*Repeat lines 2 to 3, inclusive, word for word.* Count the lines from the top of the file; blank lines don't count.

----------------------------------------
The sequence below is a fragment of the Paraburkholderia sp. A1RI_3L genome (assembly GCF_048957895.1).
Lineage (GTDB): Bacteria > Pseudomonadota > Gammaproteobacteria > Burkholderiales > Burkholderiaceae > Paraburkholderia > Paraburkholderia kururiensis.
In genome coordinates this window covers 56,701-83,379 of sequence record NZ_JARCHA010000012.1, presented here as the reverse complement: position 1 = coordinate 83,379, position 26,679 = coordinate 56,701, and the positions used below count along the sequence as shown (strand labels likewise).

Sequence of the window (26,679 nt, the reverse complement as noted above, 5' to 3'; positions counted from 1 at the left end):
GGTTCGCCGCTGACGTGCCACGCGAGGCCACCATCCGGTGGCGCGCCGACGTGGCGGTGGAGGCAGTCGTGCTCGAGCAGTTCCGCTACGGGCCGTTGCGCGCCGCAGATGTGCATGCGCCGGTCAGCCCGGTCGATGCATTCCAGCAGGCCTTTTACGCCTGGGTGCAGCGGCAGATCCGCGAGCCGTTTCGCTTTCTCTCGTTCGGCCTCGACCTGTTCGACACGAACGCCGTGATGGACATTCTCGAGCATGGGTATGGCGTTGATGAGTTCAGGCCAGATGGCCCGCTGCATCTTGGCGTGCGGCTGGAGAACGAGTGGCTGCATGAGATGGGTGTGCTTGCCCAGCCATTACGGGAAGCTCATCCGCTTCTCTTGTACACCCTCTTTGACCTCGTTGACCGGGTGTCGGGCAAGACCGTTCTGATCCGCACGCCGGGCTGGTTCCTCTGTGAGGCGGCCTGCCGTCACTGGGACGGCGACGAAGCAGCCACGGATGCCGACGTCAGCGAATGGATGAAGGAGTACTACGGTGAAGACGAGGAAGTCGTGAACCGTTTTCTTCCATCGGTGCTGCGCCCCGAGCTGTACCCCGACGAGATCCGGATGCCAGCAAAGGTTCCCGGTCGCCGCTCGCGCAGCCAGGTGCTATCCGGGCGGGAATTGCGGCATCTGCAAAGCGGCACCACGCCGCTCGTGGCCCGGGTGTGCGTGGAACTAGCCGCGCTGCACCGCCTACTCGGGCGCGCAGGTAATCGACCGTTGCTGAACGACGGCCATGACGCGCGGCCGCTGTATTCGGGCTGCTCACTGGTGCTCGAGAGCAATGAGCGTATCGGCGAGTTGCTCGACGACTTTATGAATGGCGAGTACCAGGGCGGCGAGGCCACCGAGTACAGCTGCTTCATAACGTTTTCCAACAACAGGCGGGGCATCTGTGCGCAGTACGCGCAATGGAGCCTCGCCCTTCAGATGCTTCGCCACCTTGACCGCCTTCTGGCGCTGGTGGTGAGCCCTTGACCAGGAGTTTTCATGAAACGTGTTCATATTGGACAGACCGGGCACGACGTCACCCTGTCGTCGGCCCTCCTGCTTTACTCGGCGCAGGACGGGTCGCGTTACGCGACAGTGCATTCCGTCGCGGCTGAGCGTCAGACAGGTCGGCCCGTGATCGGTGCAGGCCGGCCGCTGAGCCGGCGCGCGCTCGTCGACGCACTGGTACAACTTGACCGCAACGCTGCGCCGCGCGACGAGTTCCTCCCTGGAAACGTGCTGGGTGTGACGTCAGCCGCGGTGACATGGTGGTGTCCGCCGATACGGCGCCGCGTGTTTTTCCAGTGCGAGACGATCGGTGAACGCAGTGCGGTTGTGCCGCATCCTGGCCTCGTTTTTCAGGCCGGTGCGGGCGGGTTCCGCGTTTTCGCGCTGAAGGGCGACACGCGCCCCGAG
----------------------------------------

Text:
Lineage (GTDB): Bacteria > Pseudomonadota > Gammaproteobacteria > Burkholderiales > Burkholderiaceae > Paraburkholderia > Paraburkholderia kururiensis.
In genome coordinates this window covers 56,701-83,379 of sequence record NZ_JARCHA010000012.1, presented here as the reverse complement: position 1 = coordinate 83,379, position 26,679 = coordinate 56,701, and the positions used below count along the sequence as shown (strand labels likewise).